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Information Literacy Modules
  • What is a Web page?

    A Web page is an online source of any length or language.

    A Web page appears in many formats:

    • PowerPoint slides (.ppt)
    • Adobe flash file (.swf)
    • Adobe document (.PDF)
    • Hypertext markup (.htm, .html)
    • Prezi , Slideshare, etc.
    • Google Doc or Word (.doc)

  • What is a Web site?

    All the Web pages within one domain are called a Web site.

    Tip: The Web site's name is usually on the upper left. (To verify, cut the URL back to the "first slash.")

  • What is the difference between a Web Project and a Web site?

    A Web Project is a section of a Web site that has:

    • A topical focus
    • A section title

    An academic Web Project may include primary sources and scholarly essays curated by editors.

  • How do I evaluate the author?

    The author's expertise and credentials should relate to your subject. A credible contributor might:

    • Hold a degree in this subject
    • Study or do research on this topic
    • Work in a related field
    • Write about this topic regularly
    • Have first-hand knowledge
    • Have participated in, or observed, events and people

  • How do I evaluate the publisher?

    Why would this organization publish this information?

    • What are the organization's goals (e.g., "About," "FAQ," "Media Center")?
    • What expertise do people (e.g., Board members, staff) have?
    • What are the goals of organizations that support or fund this site?

    Tip: Search [link:URL] to make inferences about why others value this information.

  • Is recent information important for my topic?

    Information on science, current events and living people changes rapidly. What is the publication date?

  • How do I fact-check the information?

    Follow the trail of evidence to see who the author links to, quotes, or references:

    • Has the author presented the original source information accurately?
    • Is data presented fully or is it "cherry picked" to suppress contradictory evidence?
    • Are the author's sources credible?
    • How strong is the evidence? How many people does the evidence involve? (e.g., individual anecdotes vs. large scientific study)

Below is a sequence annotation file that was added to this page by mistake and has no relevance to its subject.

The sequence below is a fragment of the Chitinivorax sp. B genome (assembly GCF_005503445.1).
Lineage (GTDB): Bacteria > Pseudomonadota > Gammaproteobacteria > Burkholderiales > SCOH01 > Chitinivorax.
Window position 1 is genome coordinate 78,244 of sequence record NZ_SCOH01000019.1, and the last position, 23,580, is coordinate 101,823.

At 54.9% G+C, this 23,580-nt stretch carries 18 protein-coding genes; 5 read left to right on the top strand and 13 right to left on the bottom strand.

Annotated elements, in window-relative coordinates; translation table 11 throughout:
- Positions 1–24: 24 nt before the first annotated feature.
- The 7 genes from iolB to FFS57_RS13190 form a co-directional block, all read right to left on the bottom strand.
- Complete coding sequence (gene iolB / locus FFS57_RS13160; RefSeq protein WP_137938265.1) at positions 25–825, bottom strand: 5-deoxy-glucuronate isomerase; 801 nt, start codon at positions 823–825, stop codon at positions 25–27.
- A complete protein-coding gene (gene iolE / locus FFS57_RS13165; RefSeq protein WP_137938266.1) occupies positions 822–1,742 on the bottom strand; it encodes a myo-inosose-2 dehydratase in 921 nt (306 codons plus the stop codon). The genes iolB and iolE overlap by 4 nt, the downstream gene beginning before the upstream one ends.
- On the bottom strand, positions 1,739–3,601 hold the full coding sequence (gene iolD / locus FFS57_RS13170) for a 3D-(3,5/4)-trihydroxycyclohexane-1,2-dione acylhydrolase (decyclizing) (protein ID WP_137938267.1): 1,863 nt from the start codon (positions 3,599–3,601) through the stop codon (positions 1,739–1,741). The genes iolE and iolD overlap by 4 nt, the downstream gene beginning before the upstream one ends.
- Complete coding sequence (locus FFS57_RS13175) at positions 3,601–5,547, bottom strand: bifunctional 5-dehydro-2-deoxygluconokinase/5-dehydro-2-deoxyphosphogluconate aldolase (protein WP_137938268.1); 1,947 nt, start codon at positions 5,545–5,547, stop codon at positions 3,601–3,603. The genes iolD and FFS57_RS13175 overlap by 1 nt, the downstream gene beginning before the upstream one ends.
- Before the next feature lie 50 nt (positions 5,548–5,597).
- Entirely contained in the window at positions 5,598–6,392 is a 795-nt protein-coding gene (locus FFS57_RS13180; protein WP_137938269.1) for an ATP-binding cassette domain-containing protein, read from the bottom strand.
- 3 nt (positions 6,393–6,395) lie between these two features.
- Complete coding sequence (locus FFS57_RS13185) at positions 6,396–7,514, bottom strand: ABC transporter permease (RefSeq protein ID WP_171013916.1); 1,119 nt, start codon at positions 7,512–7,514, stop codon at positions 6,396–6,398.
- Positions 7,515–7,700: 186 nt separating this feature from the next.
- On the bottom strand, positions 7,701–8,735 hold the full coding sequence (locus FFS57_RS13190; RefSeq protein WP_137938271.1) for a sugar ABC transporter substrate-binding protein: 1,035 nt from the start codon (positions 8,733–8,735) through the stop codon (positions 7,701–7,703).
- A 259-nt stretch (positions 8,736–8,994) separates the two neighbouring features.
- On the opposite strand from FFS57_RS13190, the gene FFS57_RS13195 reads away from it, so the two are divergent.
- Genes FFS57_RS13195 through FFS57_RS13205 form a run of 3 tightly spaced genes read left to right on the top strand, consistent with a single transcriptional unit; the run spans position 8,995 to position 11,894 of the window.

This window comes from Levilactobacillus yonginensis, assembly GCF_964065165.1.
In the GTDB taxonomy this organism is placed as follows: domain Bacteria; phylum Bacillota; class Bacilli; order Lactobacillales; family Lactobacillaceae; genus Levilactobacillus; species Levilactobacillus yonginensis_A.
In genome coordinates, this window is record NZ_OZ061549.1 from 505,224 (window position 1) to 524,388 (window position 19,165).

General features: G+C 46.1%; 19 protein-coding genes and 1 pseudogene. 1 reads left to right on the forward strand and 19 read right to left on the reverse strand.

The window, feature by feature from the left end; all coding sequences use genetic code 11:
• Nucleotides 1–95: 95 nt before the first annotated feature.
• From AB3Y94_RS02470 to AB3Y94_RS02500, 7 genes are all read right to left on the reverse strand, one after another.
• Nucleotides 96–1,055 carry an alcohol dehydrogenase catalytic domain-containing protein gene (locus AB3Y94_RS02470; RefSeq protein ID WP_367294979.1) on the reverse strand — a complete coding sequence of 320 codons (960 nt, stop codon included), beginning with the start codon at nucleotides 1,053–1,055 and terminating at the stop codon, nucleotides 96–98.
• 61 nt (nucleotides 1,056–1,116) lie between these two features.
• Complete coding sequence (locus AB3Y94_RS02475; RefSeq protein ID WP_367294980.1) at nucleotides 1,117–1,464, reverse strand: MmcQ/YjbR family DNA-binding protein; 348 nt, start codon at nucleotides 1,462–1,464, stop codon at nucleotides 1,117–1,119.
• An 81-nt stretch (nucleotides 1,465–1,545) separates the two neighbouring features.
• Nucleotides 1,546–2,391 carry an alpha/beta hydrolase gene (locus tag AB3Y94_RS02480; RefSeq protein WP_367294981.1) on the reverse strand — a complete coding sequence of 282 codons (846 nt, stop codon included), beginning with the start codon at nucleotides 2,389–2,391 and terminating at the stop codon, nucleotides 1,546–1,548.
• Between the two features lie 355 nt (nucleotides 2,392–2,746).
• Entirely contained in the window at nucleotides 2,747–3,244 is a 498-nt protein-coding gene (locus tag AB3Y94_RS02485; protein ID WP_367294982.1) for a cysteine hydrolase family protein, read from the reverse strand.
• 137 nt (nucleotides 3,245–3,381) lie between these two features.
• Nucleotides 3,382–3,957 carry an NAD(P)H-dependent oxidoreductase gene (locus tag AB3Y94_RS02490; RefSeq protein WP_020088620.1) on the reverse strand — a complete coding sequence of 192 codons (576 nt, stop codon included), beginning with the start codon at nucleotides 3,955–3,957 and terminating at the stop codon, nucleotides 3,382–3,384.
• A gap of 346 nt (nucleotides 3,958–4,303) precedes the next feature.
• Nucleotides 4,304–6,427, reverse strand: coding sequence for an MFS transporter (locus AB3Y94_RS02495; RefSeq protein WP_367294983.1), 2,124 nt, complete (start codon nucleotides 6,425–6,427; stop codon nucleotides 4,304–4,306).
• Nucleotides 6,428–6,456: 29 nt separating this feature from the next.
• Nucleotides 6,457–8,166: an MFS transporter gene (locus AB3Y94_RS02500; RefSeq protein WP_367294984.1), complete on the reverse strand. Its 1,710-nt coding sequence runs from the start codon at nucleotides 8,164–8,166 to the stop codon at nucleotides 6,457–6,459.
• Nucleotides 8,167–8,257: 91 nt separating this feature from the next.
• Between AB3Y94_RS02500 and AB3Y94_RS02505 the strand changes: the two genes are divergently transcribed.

Corroborate: Verify information using different types of sources and organizations to gather different viewpoints.

  • How do I evaluate the credibility of the author's argument?

    What is the author's purpose (e.g., persuade, inform, describe)? How do you know?

    • What is the author's thesis or main idea?
    • How strong is the evidence supporting the claims?
    • Does the author consider other views?
    • Whose perspective might be missing?
    • Do the conclusions follow logically from the analysis? Could I interpret things differently?

    How does this source fit?

    • Does this source add a different point of view?
    • Does this make sense, given what I already know?

  • How do I cite a Web page?

    Look for the following elements:

    • Title of the Web page
    • Title of the Web site
    • Author (Do not use a generalized name like "Staff Authors." Organizations may be listed as appropriate.)
    • Publication or update date
    • Publisher or sponsor

  • Which URL should I use?

    Test your URL in a different browser (e.g., Firefox vs. Chrome) to verify that it is stable.

    • A stable URL often ends in .htm, .html, a slash, or no file extension.

    A URL that is long and complex, or specific to your session, will not work for every reader:

    • A URL with the word "ezproxy" or "session ID" and your school's name will only work if you're logged in.

    Don't evaluate your source by the URL.

    • ANY company or organization can buy ANY top-level domain (.com, .org or .net)